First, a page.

Up until then, the CDC defined a vaccine as a “product that stimulates a person’s immune system to produce immunity to a specific disease, protecting the person from that disease.”

The CDC now says a vaccine is a “preparation that is used to stimulate the body’s immune response against diseases.”

Notably, “immunity,” or protection, is now absent from the definition.

With protection no longer a requirement, shouldn’t that temper an informed physician’s opinion about these vaccines’ effectiveness?

In an April 6 meeting of the U.S. Food and Drug Administration’s (FDA) Vaccines and Related Biological Products Advisory Committee, the advisors reached a key consensus: The vaccines’ ability to stimulate the body’s immune response (in the form of antibody levels) were not a correlate of protection.

That being the case, these products barely, if at all, meet the original definition of “vaccine.”

Are the skeptical physicians misinformed? Or are they among the minority who recognize the implications of this crucial rebranding of the term?

There are approximately 1 million physicians in the U.S. Together they comprise only a fraction of our population, but their opinion carries a tremendous amount of weight.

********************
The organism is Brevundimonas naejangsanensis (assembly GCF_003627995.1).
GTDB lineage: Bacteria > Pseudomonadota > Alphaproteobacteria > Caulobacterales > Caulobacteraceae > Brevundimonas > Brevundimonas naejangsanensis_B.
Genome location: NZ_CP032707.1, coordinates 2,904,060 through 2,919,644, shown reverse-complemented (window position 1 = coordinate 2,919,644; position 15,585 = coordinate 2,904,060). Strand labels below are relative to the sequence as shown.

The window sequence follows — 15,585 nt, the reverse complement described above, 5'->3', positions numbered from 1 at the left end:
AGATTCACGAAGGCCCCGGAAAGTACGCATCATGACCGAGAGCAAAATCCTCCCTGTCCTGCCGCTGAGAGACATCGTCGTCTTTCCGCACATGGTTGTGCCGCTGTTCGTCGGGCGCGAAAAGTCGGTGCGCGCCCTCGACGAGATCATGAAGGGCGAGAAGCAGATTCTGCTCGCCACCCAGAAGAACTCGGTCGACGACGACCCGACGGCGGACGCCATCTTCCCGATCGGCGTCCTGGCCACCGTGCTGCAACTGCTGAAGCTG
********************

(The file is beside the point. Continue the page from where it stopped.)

Our pandemic response, in the form of public advisories and vaccine recommendations and mandates, can be implemented only if physicians back them.

Edicts handed down from the CDC and rubber-stamp authorizations from the FDA would be meaningless if they didn’t have doctors’ support.

Thus, their opinions are perhaps the most important gauge of the depth of the pharmaceutical industry’s control over our health and our lives.

The results of Callaghan’s survey are potentially devastating to the CDC’s vaccination campaign and its own credibility.

If we were to extrapolate from the survey’s findings that approximately 10% of physicians believe these products are neither safe nor effective, in the U.S. alone, there would be 100,000 doctors who disagree with the “safe and effective” message.

Moreover, this survey was conducted nearly 11 months ago.

Since then, we have seen:

  • Staggeringly high vaccine adverse events.
  • Clear evidence of waning efficacy in this country and around the world.
  • Authorities’ application of blatant double standards to exaggerate the danger of COVID and the vaccines’ effectiveness.
  • The FDA’s lack of transparency about known adverse events.
  • An array of emergent strains have rendered the present vaccine formulation obsolete.

Based on these developments, we can predict that a similar survey, if conducted today, would demonstrate an even greater level of skepticism.